The hacker group calling itself the Syrian Electronic Army (SEA) broke into the customer support website for Viber, an instant messaging and Voice-over-Internet-Protocol (VoIP) application available for both mobile and desktop operating systems.
The Viber support website was defaced Tuesday and was modified to display the SEA logo and a message telling visitors that “the Israeli-based ‘Viber’ is spying and tracking you.” As publication, the site’s main page appears to be back online and functioning.
“The Viber Support site was defaced after a Viber employee unfortunately fell victim to an email phishing attack,” a Viber Media spokesman said Wednesday via email. “The phishing attack allowed access to two minor systems: a customer support panel and a support administration system. Information from one of these systems was posted on the defaced page.”
The information accessed by the attackers included information needed for customer support like when a user registered, where they registered from and what type of device they use, he said.
Viber’s databases were not hacked and sensitive user data like message contents or address books was not exposed, the Viber representative said. This information is stored in a “secure system that cannot be accessed through this type of attack” and is not part of the support system. Viber is based in Cyprus and has development centers in Belarus and Israel, he said.
The Syrian Electronic Army gave a somewhat different description of the attack, saying in an email message that it managed to access four systems, one for customer support and others used “for managing accounts.”
“We dumped and downloaded the databases of the hacked systems,” the group said. “We will tell more in the right time.”
A run of attacks
This attack comes after SEA announced Friday that it broke into the website and database of Tango, a different VoIP application. The group claimed that it downloaded the phone numbers, email addresses and contacts of millions of Tango users.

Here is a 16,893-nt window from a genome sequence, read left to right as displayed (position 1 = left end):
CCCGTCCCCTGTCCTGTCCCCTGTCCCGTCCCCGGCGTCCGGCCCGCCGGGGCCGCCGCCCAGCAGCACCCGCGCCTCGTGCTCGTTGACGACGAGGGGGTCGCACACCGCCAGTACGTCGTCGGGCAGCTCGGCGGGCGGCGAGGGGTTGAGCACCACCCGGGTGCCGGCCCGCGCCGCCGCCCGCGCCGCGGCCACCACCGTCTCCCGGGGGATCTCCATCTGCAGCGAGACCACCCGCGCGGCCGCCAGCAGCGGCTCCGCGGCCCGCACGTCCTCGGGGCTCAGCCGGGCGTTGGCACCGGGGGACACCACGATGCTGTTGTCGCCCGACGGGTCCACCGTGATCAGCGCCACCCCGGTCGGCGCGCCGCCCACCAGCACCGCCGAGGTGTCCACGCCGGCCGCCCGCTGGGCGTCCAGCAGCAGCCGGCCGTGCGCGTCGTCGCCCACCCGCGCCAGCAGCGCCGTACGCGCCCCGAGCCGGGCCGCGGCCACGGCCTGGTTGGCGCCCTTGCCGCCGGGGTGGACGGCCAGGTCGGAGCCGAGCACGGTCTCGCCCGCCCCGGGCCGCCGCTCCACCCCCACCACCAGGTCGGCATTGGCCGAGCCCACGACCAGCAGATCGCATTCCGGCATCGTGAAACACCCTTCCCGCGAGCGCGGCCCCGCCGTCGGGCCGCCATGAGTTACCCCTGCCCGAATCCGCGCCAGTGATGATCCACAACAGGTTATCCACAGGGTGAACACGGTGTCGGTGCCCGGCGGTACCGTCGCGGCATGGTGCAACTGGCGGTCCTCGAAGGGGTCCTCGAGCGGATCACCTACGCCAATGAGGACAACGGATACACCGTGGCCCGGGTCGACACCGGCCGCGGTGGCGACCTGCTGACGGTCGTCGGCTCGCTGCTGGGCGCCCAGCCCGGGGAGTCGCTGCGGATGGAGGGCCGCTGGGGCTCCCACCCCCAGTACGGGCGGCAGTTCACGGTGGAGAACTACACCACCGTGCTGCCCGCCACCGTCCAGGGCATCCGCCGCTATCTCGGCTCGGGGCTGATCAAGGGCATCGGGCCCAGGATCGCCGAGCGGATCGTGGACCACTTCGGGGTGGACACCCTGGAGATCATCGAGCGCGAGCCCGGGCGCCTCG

TangoME, the company the develops Tango, acknowledged the intrusion Saturday on Twitter and said that the security breach resulted in unauthorized access to some data.
Before the Tango hack, the SEA broke into the systems of Truecaller, a global phone directory service.
It’s not clear why the hacker group is targeting mobile VoIP apps and related services.
“Like Tango and Truecaller, Viber was targeted in order to obtain the important data that is stored in their databases,” the Syrian Electronic Army said via email. However, it didn’t clarify why it considers this data important and how it plans to use it, except for saying that it will not leak it publicly.
SEA is publicly supportive of Syrian President Bashar al-Assad and his government. In recent months the group has targeted several different media organizations including the Financial Times, the Associated Press, The Guardian, BBC, and Al Jazeera, breaking into their websites or Twitter accounts.
On Monday the group broke into the administration panel of The Daily Dot news website after the organization did not comply with the hacker group’s request to remove a caricature of Syrian President Bashar al-Assad from one of its articles.